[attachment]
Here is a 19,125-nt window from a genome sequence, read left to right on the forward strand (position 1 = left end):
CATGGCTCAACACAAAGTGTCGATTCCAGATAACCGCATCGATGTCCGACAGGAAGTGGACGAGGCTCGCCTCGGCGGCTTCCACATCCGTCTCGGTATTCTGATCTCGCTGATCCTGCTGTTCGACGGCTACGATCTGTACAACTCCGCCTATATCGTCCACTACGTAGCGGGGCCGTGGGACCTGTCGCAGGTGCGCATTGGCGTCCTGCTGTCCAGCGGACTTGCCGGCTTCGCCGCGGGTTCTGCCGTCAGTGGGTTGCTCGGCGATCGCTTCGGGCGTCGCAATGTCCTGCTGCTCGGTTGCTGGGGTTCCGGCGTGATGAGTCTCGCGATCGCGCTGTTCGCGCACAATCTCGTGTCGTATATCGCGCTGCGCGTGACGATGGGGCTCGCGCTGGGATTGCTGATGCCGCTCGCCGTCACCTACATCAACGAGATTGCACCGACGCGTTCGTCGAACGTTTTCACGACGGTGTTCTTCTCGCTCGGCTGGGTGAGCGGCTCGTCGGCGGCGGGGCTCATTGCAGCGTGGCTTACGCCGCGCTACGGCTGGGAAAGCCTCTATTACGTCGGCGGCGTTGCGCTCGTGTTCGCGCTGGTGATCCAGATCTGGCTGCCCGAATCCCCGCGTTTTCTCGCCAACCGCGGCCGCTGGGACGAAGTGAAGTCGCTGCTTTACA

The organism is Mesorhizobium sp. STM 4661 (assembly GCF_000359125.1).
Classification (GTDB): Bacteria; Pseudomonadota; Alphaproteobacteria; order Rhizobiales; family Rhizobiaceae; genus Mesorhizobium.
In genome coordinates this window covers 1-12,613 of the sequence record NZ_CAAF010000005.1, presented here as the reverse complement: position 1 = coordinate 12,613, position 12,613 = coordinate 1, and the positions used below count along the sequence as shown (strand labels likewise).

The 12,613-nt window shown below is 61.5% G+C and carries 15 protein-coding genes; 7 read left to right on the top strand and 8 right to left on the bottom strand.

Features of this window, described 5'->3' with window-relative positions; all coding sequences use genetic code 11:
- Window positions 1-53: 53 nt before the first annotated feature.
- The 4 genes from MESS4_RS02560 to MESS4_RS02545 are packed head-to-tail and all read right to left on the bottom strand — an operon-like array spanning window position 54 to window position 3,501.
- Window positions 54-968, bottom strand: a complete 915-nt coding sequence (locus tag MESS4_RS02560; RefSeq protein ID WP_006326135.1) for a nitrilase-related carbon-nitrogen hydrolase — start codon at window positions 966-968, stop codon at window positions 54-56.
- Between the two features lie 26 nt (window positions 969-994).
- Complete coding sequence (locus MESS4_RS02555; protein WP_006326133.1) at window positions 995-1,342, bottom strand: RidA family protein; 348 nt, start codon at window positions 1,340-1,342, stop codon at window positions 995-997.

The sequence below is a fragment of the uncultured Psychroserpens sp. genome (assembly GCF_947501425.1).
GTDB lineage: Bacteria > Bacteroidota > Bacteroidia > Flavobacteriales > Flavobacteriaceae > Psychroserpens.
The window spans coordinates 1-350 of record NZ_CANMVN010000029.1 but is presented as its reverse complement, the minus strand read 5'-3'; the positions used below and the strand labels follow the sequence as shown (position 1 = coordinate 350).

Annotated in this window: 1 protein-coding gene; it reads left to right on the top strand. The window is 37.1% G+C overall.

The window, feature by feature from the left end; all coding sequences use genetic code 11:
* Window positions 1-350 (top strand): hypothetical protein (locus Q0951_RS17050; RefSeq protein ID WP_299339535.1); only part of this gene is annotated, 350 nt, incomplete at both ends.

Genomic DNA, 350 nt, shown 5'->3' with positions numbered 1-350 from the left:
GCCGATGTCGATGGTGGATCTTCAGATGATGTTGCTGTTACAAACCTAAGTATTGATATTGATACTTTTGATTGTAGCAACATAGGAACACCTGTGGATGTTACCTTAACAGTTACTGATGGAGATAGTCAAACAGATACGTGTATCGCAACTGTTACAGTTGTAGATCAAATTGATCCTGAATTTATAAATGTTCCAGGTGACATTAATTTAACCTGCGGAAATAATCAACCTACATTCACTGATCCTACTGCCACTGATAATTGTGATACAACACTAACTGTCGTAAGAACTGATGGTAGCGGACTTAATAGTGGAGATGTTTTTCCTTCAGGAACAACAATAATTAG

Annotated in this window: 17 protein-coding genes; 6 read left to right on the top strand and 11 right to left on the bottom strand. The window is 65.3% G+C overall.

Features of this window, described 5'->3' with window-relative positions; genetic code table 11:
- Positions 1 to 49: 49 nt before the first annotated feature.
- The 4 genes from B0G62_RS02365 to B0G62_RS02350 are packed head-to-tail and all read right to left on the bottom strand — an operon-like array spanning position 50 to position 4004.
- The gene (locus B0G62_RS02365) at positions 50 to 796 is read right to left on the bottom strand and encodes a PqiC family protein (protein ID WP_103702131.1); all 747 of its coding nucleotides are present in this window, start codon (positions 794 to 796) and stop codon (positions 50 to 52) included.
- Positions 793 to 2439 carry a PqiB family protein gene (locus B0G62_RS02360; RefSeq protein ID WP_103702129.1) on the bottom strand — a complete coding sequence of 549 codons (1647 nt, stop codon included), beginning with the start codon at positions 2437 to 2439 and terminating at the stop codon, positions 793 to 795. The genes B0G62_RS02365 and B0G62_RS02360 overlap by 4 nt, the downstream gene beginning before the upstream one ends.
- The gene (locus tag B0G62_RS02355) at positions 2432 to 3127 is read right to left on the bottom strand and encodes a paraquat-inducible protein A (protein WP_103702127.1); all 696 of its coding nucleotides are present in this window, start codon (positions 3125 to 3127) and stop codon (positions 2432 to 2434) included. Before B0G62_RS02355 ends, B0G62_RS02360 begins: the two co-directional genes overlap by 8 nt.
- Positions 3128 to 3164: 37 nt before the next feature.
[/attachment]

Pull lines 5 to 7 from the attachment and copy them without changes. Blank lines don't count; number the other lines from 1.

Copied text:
In genome coordinates this window covers 1-12,613 of the sequence record NZ_CAAF010000005.1, presented here as the reverse complement: position 1 = coordinate 12,613, position 12,613 = coordinate 1, and the positions used below count along the sequence as shown (strand labels likewise).

The 12,613-nt window shown below is 61.5% G+C and carries 15 protein-coding genes; 7 read left to right on the top strand and 8 right to left on the bottom strand.

Features of this window, described 5'->3' with window-relative positions; all coding sequences use genetic code 11: